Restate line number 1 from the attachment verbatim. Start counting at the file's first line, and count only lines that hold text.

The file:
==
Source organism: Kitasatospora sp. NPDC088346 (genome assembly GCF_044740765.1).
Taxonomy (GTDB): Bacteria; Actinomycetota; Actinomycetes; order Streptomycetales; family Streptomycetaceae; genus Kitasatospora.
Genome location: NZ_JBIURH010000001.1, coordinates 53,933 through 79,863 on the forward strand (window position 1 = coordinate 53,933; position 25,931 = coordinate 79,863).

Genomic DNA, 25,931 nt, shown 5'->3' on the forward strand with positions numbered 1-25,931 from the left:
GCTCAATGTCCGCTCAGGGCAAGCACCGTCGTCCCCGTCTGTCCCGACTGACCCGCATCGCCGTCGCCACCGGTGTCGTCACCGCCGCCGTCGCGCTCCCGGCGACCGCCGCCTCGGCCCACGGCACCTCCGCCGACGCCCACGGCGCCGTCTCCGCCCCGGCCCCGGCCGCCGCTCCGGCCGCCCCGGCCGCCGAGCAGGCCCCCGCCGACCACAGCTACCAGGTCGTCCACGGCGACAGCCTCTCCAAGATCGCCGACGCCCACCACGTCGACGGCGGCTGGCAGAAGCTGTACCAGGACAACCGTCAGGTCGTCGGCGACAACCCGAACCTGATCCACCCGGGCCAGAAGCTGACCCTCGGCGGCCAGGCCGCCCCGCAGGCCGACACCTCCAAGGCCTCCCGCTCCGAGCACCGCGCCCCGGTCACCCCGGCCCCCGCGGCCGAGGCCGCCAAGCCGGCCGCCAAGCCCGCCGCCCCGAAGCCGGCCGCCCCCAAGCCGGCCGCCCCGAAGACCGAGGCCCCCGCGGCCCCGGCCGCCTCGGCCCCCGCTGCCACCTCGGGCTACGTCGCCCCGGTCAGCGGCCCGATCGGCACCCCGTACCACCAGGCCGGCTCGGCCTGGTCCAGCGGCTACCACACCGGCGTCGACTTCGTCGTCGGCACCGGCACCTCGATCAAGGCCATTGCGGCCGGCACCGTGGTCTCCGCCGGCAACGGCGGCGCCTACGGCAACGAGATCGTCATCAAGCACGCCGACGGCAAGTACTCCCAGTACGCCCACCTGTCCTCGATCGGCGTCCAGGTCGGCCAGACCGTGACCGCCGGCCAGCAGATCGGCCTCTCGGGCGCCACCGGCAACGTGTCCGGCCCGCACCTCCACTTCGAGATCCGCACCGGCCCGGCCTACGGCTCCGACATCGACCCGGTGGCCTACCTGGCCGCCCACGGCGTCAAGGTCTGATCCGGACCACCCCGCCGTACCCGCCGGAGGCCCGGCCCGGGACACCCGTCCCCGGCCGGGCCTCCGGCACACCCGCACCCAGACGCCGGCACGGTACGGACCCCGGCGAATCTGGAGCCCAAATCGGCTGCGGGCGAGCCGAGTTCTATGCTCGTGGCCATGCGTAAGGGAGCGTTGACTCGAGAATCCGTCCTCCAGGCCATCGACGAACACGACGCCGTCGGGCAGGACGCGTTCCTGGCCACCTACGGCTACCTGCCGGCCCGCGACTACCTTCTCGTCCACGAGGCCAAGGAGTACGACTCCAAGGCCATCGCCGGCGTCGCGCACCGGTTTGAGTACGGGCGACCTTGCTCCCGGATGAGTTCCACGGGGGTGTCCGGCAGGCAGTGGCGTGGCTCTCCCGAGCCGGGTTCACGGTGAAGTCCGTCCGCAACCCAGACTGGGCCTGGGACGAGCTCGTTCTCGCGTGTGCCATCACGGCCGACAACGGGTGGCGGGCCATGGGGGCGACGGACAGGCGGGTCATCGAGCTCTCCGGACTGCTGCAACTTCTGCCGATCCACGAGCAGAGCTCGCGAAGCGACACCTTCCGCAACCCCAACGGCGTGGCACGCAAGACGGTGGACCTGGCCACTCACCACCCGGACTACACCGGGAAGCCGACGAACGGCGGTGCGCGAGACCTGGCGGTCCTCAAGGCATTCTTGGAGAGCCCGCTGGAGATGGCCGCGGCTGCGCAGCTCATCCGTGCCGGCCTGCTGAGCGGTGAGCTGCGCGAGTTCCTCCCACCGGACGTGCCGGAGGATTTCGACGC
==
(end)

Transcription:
Source organism: Kitasatospora sp. NPDC088346 (genome assembly GCF_044740765.1).